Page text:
Models create a dynamic portrait of the Earth through numerical experiments that simulate our current knowledge of the dynamical and physical processes governing weather and climate variability. The simulation visualized here captures the speed of winds at the tropopause, about 6-9 miles above the Earth’s surface during the period September 1, 2006 to March 17, 2007. Such simulations allow scientists to view the intensity and turbulence of the polar and sub-tropic jet streams, which carry weather around the globe. Red, orange and yellow are used for the fastest moving air.
Jet streams are the major means of transport for weather systems. A jet stream is an area of strong winds ranging from 120-250 mph that can be thousands of miles long, a couple of hundred miles across and a few miles deep. Jet streams usually sit at the boundary between the troposphere and the stratosphere at a level called the tropopause. This means most jet streams are about 6-9 miles off the ground.
The higher latitude polar jet stream tends to be stronger than it's lower latitude subtropical jet stream neighbor. During the winter months, the northern hemispheric polar jet moves equatorially bringing polar cold fronts to lower latitudes. During the summer as the cold air retreats, it moves poleward. In this dataset, you can start to see the northern polar jet plunging down deeper into the U.S. The Antarctic Polar Vortex encircles the southernmost continent completely and acts as a buffer against warm air.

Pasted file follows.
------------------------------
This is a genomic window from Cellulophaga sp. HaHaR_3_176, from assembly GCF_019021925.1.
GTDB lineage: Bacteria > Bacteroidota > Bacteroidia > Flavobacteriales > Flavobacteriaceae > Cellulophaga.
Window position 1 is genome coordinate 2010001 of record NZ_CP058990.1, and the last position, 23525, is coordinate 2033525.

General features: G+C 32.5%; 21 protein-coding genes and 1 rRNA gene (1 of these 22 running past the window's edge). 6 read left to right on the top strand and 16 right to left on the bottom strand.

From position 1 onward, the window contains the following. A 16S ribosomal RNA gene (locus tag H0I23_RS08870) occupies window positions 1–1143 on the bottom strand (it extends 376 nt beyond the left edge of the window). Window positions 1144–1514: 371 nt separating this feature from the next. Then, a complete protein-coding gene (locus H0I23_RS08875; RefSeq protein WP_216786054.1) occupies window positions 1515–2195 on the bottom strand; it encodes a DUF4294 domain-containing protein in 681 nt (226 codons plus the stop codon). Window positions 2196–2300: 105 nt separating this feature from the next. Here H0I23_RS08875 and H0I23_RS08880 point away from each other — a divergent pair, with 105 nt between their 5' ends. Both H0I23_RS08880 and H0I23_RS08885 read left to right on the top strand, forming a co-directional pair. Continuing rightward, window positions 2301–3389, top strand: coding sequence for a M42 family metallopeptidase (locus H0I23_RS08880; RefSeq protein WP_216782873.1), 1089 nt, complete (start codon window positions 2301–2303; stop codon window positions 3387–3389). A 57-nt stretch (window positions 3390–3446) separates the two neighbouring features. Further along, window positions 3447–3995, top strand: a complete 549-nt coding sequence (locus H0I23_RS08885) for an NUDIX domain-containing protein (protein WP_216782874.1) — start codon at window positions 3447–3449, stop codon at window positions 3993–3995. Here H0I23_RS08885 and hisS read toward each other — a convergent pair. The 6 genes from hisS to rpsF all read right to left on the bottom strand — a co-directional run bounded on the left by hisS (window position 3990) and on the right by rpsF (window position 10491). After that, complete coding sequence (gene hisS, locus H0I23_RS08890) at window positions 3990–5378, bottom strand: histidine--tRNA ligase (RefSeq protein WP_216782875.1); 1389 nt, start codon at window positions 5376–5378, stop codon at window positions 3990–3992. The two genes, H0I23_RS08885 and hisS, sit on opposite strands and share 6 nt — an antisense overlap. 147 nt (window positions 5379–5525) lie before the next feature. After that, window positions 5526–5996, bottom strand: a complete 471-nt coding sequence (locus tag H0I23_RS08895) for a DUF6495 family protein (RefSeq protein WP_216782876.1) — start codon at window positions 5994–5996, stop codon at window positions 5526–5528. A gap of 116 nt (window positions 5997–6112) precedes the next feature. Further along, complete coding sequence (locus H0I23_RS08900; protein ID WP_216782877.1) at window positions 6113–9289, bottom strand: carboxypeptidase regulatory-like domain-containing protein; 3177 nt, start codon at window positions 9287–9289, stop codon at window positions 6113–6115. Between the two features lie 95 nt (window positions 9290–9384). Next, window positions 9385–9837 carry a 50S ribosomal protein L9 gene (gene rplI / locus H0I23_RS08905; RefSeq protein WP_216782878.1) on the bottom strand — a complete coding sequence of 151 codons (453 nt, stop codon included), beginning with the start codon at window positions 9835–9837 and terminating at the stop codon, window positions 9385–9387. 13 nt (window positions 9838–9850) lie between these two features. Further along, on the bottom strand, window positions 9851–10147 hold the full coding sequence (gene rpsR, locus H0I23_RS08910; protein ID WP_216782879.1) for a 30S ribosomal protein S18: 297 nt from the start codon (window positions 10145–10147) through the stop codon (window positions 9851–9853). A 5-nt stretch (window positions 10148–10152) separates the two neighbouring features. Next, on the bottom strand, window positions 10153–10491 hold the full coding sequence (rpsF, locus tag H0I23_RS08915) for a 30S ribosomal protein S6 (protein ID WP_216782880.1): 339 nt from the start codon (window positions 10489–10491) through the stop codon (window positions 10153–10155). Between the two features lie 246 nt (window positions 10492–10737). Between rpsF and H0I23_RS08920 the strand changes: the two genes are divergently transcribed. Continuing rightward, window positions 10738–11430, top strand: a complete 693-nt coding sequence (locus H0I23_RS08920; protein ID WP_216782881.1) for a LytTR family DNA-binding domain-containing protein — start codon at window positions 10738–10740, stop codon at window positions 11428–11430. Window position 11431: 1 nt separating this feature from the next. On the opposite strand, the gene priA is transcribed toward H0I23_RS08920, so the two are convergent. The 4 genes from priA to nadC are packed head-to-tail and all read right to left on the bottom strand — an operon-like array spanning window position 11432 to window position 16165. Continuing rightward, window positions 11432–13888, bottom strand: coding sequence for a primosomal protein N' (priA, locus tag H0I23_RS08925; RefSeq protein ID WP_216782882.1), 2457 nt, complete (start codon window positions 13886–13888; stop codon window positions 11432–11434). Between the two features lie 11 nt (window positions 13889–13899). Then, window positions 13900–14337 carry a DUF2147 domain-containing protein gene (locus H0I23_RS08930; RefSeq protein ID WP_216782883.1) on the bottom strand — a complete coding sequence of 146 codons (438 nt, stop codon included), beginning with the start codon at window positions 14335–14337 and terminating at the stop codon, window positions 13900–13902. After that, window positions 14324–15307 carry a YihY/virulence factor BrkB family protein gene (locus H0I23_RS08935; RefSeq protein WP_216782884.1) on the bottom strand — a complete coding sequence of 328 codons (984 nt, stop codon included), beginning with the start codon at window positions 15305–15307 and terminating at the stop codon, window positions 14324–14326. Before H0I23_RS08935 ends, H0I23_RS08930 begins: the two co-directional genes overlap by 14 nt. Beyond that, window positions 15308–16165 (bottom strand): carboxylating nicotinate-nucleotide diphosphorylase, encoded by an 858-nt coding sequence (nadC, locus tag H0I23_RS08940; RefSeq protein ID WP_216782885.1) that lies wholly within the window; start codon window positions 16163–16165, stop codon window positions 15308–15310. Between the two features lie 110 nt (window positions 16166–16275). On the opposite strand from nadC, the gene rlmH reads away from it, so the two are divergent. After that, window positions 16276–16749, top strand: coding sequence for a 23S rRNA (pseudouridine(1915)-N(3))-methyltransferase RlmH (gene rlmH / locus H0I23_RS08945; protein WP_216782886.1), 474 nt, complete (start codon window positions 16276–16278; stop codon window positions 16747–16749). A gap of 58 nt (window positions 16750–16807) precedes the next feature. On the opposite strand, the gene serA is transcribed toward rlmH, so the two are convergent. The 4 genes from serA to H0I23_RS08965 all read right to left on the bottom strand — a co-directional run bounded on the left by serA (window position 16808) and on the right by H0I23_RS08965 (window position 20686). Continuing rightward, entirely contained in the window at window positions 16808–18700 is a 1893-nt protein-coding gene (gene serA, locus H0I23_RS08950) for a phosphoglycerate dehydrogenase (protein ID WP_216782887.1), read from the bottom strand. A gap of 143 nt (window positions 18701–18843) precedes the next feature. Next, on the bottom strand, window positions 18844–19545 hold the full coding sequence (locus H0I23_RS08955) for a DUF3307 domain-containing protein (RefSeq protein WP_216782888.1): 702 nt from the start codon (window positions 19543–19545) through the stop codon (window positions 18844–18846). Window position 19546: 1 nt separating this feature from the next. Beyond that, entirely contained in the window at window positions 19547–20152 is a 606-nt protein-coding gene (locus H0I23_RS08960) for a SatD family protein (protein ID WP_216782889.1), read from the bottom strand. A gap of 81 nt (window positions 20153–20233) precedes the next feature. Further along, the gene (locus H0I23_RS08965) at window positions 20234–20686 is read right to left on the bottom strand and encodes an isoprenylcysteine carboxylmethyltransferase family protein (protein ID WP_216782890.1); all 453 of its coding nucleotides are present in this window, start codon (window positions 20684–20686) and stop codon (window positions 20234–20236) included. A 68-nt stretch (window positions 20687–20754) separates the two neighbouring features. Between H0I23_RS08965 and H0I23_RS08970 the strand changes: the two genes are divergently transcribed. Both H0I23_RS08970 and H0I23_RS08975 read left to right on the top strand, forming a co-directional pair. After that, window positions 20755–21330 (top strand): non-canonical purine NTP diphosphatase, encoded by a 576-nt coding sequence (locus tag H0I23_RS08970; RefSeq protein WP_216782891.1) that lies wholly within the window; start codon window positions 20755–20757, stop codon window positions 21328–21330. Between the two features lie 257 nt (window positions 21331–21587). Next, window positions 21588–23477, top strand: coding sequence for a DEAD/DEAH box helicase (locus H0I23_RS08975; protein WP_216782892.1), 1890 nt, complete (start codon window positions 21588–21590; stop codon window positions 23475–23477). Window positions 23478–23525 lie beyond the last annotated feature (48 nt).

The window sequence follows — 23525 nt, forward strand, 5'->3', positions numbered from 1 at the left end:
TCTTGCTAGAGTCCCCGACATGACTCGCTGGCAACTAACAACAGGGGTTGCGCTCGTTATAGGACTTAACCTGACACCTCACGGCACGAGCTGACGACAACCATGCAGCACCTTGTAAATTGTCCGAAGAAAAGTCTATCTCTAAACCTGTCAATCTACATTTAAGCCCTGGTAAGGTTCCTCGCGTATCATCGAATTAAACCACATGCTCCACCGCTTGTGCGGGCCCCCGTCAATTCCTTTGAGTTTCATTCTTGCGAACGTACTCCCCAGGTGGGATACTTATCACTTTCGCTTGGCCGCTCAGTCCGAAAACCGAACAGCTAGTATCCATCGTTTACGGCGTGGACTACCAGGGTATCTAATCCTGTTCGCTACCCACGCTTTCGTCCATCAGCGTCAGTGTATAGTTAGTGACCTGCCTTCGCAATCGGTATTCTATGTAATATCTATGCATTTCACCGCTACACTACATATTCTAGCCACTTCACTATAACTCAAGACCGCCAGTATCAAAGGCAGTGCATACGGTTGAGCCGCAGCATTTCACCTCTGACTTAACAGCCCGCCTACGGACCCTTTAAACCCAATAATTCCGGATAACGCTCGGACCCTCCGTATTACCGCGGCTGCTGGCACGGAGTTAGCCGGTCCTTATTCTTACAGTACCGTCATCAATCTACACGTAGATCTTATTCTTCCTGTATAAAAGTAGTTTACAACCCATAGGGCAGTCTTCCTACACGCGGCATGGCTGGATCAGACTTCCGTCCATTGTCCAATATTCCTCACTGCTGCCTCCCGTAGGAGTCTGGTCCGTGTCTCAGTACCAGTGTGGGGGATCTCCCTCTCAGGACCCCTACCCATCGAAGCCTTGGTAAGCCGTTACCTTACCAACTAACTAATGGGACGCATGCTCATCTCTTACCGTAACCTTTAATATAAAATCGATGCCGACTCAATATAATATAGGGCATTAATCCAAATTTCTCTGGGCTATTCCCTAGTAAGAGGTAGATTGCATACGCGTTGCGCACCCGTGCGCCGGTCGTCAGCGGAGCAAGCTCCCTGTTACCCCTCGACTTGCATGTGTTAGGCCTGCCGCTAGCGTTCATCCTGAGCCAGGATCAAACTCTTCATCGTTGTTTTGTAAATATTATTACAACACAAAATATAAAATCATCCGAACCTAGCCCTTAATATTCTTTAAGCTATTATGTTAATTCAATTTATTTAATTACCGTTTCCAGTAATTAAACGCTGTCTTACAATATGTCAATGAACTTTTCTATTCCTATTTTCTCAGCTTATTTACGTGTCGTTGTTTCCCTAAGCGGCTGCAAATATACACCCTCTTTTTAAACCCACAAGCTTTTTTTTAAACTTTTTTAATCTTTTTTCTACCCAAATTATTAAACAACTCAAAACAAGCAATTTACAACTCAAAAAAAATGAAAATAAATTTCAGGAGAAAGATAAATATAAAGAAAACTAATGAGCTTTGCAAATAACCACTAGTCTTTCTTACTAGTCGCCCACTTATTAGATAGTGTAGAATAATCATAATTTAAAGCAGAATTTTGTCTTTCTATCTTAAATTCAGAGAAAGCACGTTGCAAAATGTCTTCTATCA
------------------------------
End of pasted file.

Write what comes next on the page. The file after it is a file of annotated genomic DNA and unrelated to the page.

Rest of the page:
The simulation, which has a 10 kilometer resolution per grid cell, used the Goddard Earth Observing System Model, Version 5 (GEOS-5) and the Goddard Chemistry Aerosol Radiation and Transport (GOCART) Model. It ran on 3,750 processors of the Discover supercomputer at the NASA Center for Climate Simulation.
GEOS-5 development is funded by NASA’s Modeling, Analysis, and Prediction Program.